I find the flashbacks in Leverage really interesting because they work for me in this show in a way they don’t in others. They’re so brief, and so integrated into the structure, that they do what they were intended for without dragging the plot down. I think they were intended to be a “show, don’t tell” kind of thing. Parker is psychologically damaged and has difficulty interacting with people, a lot of which is a direct result of her painful childhood; that flashback delivered the basics of that information in under a minute. If it had gone on any longer, it would have been annoying, but those introductory flashbacks are so short they can be seen as a brief trip into that character’s POV when something reminds them of the moment shown and it doesn’t slow the plot. Nate’s flashback to the hospital, and the repetition of it over the course of several episodes, drives home how haunted he is by it. There’s also a scene in “Second David” where we get that flashback from his ex-wife’s POV, tying them and their shared pain together in a powerful way. The other way they use the flashbacks, revealing the piece of the con the viewer doesn’t have, is so much more effective than a verbal, Psych-style wrap-up where someone explains how it was done. The “cheat” in the plot doesn’t bother me either, but it would have gotten old fast if I had to have the missing piece narrated to me on a weekly basis. The flashbacks solve that problem.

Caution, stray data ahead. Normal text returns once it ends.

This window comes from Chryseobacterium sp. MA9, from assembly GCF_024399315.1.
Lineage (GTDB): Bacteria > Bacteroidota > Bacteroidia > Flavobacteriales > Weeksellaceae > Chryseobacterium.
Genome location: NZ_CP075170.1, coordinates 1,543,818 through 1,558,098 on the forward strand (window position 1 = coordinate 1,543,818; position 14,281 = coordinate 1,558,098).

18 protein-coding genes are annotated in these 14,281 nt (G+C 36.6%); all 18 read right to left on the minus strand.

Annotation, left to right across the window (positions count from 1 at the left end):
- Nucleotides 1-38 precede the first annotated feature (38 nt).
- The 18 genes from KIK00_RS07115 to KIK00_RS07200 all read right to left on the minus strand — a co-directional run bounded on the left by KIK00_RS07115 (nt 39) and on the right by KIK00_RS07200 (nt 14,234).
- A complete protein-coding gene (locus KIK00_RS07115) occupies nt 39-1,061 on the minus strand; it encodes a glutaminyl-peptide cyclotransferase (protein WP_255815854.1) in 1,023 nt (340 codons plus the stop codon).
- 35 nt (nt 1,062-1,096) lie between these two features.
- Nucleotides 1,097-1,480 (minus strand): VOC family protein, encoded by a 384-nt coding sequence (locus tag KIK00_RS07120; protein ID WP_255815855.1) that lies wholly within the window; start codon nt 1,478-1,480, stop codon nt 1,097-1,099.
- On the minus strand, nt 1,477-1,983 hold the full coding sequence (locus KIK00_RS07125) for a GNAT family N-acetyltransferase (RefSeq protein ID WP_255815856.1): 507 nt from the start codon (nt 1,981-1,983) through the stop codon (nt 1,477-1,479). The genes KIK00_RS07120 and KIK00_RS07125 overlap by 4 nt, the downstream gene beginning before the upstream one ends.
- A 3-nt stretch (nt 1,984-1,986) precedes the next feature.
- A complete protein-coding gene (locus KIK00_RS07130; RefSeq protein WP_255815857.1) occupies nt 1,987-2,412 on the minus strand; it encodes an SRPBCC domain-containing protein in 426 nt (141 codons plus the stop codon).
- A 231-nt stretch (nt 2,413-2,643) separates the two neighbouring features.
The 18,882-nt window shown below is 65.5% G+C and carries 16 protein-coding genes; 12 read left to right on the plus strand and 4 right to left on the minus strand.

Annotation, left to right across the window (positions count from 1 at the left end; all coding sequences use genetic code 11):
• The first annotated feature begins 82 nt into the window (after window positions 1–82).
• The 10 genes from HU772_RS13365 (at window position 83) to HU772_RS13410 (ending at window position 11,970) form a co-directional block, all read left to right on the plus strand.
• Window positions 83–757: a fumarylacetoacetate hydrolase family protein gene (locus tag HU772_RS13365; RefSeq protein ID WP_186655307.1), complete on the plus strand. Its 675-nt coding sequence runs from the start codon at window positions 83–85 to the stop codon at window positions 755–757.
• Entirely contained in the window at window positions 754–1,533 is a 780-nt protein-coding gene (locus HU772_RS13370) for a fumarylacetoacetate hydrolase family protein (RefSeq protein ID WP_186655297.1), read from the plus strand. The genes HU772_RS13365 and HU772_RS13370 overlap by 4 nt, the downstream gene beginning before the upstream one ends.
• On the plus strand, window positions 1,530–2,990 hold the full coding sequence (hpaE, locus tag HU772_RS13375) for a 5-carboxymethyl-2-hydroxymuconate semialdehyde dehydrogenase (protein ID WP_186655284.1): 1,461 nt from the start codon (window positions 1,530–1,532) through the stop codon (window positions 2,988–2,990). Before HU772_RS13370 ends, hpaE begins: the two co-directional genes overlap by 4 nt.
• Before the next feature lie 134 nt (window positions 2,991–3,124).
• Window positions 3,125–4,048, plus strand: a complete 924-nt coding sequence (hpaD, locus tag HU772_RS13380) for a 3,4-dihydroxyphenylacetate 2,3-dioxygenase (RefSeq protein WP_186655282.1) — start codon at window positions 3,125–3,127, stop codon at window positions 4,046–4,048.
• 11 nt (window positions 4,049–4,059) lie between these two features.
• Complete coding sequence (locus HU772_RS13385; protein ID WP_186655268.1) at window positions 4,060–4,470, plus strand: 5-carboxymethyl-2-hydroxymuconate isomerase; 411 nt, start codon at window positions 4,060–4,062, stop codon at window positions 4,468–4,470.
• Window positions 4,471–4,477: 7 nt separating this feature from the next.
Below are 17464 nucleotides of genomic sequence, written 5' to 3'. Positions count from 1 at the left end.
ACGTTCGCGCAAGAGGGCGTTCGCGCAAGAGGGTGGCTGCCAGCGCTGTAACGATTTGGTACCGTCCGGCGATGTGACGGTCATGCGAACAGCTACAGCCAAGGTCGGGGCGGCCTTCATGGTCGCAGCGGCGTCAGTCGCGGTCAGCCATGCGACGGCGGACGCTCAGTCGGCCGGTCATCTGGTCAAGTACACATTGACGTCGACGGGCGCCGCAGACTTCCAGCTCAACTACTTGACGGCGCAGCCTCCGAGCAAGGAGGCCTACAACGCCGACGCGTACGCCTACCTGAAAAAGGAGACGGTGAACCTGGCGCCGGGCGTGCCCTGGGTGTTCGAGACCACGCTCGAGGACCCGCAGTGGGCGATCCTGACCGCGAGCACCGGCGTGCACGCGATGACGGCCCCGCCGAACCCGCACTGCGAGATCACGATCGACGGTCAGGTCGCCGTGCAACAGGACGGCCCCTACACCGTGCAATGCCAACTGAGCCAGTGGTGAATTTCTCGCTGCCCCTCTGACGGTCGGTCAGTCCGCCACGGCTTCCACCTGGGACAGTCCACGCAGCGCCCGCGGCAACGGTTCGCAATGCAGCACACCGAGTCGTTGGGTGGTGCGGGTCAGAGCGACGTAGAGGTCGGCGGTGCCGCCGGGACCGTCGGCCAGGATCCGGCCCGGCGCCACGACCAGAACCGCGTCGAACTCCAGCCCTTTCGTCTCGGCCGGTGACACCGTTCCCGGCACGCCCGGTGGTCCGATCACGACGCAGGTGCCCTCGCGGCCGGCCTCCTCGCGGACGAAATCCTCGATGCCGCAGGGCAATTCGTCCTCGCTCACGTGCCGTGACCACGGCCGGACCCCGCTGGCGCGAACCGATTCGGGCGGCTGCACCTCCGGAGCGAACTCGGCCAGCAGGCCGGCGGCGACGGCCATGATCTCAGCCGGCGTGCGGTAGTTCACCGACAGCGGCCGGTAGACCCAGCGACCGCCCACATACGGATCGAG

It’s an interesting contrast with the Arrow flashbacks. I get why they want to have them, but I don’t think they desperately needed them in season one. They were longer then, and so disconnected from the present-day plot. The Leverage flashbacks illuminate the plot at the end of each episode; the first season Arrow flashbacks were taking run-time away from the main episode plot. They’ve more relevant now, not to mention shorter, so that’s an improvement.

    1. I hate flashbacks and they’re used brilliantly here because they’re done in such a hit and run fashion. You see Parker’s foster father yelling at her and taking her bunny, and then you see Parker leaving her house with the bunny and the house blowing up. Bam. Parker’s back story.
      With Arrow, the back story is like a second story and it goes on FOREVER. I watch them the first time; after that I fast forward through those parts. They’re not the story.
      I love Person of Interest, but they abuse back story in the same way too often. The one time I loved it on there was the grief episode that showed Finch, Reese, Fusco, and Shaw in interviews with therapists of one kind or another in the past.

      1. Another reason I like the Leverage flashbacks is that they come back to things referenced in the flashbacks in later episodes (you see that bunny at Parker’s place in “Inside”), or the flashbacks reference something brought up in the present in a previous episode. In “Wedding,” Eliot tells Nate knives are like people, everything is context, and then in (I think) “Reunion,” he flashes back to his high school home economics teacher telling him that. It reinforces the sense of relevance and connection to the story somehow.

        I want off that island already. The grief flashbacks in PoI were excellent. I didn’t mind Shaw’s flashbacks in the episode with the little girl. Also the Reese flashbacks of him dealing with the abuser that killed his ex while Carter is investigating that case; the story unfolding for us while Carter uncovered pieces for herself worked for me at the time. Not sure if that holds up on repeated viewing since I haven’t seen that one since it aired.